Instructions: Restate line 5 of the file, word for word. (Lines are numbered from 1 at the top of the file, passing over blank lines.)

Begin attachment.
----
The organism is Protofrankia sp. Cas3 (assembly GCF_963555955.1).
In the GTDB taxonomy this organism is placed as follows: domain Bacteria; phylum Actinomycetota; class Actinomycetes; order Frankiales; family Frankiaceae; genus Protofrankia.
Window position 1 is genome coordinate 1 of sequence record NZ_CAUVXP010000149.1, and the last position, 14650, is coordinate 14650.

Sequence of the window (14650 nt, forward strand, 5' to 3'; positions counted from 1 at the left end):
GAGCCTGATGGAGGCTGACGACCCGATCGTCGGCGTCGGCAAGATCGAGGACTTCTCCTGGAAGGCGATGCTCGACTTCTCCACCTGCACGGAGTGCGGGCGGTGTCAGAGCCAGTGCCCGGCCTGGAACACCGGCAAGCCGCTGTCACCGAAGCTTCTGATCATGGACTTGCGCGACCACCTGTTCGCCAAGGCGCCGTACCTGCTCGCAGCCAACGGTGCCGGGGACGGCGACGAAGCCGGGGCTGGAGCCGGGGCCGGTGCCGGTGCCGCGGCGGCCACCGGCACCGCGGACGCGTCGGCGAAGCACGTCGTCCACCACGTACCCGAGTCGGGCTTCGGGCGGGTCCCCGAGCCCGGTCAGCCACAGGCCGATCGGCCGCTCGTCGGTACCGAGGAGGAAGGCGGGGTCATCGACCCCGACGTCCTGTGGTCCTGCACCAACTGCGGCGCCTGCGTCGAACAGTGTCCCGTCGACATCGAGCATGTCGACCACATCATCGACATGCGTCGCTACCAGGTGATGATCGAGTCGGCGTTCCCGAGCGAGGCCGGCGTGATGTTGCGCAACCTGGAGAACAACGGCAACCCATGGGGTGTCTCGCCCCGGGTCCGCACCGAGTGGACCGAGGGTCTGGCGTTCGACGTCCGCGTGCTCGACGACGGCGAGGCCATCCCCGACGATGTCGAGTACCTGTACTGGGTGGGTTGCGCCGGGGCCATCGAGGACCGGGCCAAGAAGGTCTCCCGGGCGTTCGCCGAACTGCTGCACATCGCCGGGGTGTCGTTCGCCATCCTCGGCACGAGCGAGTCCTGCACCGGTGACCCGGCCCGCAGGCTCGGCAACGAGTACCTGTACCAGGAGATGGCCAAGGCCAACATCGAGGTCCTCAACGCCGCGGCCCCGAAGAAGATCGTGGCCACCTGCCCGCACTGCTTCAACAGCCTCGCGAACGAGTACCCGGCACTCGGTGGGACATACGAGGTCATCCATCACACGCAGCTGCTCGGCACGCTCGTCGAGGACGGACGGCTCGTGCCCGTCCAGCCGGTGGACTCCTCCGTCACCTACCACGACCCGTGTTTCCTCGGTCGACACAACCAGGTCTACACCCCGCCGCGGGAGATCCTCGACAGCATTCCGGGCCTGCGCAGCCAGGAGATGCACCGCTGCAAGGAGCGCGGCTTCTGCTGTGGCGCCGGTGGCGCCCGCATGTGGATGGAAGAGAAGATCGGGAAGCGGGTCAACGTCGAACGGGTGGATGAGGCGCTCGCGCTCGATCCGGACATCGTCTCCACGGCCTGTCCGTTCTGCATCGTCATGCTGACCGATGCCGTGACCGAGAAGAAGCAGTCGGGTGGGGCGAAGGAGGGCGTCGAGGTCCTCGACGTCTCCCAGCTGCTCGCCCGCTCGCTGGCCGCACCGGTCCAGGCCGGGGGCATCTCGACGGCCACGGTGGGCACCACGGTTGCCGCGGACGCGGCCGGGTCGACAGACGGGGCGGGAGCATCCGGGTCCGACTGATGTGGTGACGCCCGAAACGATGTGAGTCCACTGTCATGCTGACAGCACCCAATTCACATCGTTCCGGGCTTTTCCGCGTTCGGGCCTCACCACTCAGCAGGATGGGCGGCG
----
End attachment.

GAGCCTGATGGAGGCTGACGACCCGATCGTCGGCGTCGGCAAGATCGAGGACTTCTCCTGGAAGGCGATGCTCGACTTCTCCACCTGCACGGAGTGCGGGCGGTGTCAGAGCCAGTGCCCGGCCTGGAACACCGGCAAGCCGCTGTCACCGAAGCTTCTGATCATGGACTTGCGCGACCACCTGTTCGCCAAGGCGCCGTACCTGCTCGCAGCCAACGGTGCCGGGGACGGCGACGAAGCCGGGGCTGGAGCCGGGGCCGGTGCCGGTGCCGCGGCGGCCACCGGCACCGCGGACGCGTCGGCGAAGCACGTCGTCCACCACGTACCCGAGTCGGGCTTCGGGCGGGTCCCCGAGCCCGGTCAGCCACAGGCCGATCGGCCGCTCGTCGGTACCGAGGAGGAAGGCGGGGTCATCGACCCCGACGTCCTGTGGTCCTGCACCAACTGCGGCGCCTGCGTCGAACAGTGTCCCGTCGACATCGAGCATGTCGACCACATCATCGACATGCGTCGCTACCAGGTGATGATCGAGTCGGCGTTCCCGAGCGAGGCCGGCGTGATGTTGCGCAACCTGGAGAACAACGGCAACCCATGGGGTGTCTCGCCCCGGGTCCGCACCGAGTGGACCGAGGGTCTGGCGTTCGACGTCCGCGTGCTCGACGACGGCGAGGCCATCCCCGACGATGTCGAGTACCTGTACTGGGTGGGTTGCGCCGGGGCCATCGAGGACCGGGCCAAGAAGGTCTCCCGGGCGTTCGCCGAACTGCTGCACATCGCCGGGGTGTCGTTCGCCATCCTCGGCACGAGCGAGTCCTGCACCGGTGACCCGGCCCGCAGGCTCGGCAACGAGTACCTGTACCAGGAGATGGCCAAGGCCAACATCGAGGTCCTCAACGCCGCGGCCCCGAAGAAGATCGTGGCCACCTGCCCGCACTGCTTCAACAGCCTCGCGAACGAGTACCCGGCACTCGGTGGGACATACGAGGTCATCCATCACACGCAGCTGCTCGGCACGCTCGTCGAGGACGGACGGCTCGTGCCCGTCCAGCCGGTGGACTCCTCCGTCACCTACCACGACCCGTGTTTCCTCGGTCGACACAACCAGGTCTACACCCCGCCGCGGGAGATCCTCGACAGCATTCCGGGCCTGCGCAGCCAGGAGATGCACCGCTGCAAGGAGCGCGGCTTCTGCTGTGGCGCCGGTGGCGCCCGCATGTGGATGGAAGAGAAGATCGGGAAGCGGGTCAACGTCGAACGGGTGGATGAGGCGCTCGCGCTCGATCCGGACATCGTCTCCACGGCCTGTCCGTTCTGCATCGTCATGCTGACCGATGCCGTGACCGAGAAGAAGCAGTCGGGTGGGGCGAAGGAGGGCGTCGAGGTCCTCGACGTCTCCCAGCTGCTCGCCCGCTCGCTGGCCGCACCGGTCCAGGCCGGGGGCATCTCGACGGCCACGGTGGGCACCACGGTTGCCGCGGACGCGGCCGGGTCGACAGACGGGGCGGGAGCATCCGGGTCCGACTGATGTGGTGACGCCCGAAACGATGTGAGTCCACTGTCATGCTGACAGCACCCAATTCACATCGTTCCGGGCTTTTCCGCGTTCGGGCCTCACCACTCAGCAGGATGGGCGGCG